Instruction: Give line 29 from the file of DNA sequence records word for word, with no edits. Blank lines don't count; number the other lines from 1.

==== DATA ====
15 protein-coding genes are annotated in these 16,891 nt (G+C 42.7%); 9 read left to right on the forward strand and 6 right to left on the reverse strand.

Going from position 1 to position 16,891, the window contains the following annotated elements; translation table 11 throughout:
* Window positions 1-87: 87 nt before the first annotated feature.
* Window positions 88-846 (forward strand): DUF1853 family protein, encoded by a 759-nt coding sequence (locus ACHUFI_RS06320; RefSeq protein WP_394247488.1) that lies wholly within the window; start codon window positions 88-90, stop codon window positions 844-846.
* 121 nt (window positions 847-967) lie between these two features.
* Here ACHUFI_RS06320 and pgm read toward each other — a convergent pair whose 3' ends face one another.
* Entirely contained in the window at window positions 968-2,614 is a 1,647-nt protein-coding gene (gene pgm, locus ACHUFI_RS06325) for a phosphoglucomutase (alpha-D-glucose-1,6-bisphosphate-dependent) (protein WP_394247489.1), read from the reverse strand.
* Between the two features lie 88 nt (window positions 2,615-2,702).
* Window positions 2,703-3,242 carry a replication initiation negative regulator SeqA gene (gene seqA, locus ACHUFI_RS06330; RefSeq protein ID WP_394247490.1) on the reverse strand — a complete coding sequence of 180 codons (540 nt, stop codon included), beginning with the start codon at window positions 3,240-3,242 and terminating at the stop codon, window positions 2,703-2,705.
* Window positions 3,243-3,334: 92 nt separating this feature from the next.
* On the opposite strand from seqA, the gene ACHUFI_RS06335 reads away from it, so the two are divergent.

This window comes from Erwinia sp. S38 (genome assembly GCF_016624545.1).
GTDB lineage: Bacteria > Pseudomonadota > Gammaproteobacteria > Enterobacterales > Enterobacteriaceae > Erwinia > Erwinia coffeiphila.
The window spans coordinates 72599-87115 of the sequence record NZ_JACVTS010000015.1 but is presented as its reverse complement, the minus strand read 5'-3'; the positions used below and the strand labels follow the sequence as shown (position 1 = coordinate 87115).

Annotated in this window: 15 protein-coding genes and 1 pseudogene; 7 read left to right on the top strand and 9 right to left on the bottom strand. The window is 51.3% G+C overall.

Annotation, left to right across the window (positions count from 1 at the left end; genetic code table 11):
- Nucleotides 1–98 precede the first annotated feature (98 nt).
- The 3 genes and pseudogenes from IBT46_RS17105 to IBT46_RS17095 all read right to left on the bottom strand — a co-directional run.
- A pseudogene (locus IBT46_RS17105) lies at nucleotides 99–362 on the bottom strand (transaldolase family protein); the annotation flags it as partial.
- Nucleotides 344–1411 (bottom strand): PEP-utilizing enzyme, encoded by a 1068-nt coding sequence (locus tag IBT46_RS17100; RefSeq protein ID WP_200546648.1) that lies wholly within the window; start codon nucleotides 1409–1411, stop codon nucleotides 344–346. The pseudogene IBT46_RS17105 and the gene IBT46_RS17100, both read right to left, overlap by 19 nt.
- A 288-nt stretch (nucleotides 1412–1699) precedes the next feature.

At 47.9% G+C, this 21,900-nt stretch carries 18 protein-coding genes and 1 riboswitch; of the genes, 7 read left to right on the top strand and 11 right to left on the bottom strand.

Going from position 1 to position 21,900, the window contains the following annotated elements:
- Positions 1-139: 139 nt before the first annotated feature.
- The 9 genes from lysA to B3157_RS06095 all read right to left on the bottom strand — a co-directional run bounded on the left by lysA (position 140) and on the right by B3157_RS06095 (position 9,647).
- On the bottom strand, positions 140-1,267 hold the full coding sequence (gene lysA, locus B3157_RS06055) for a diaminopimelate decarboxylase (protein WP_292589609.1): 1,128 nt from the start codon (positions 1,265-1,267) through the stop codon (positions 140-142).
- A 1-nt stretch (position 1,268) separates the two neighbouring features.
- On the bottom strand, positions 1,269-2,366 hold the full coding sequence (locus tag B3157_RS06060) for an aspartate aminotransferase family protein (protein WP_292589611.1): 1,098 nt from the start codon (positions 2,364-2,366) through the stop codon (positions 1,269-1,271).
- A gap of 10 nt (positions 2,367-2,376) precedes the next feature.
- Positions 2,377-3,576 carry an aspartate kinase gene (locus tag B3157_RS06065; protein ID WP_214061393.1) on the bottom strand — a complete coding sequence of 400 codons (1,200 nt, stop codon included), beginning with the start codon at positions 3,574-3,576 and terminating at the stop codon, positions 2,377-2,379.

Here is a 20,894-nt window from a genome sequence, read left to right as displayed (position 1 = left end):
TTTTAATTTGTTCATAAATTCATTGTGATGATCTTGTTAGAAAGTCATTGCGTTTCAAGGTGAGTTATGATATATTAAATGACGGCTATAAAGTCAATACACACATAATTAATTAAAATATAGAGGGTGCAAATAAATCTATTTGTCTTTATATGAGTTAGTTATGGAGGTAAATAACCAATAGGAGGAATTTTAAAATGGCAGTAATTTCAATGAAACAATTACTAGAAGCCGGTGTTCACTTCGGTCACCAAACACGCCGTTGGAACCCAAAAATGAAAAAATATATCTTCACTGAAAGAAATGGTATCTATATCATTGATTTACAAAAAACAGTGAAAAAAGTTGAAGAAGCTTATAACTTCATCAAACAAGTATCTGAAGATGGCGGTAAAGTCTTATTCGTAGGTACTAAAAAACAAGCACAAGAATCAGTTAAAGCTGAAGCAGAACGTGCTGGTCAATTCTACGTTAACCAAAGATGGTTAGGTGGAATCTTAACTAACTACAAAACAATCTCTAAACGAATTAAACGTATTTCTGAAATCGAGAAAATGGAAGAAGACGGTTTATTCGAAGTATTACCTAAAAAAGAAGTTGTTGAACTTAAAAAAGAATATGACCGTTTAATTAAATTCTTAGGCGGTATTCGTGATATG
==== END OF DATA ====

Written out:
- A gap of 10 nt (positions 2,367-2,376) precedes the next feature.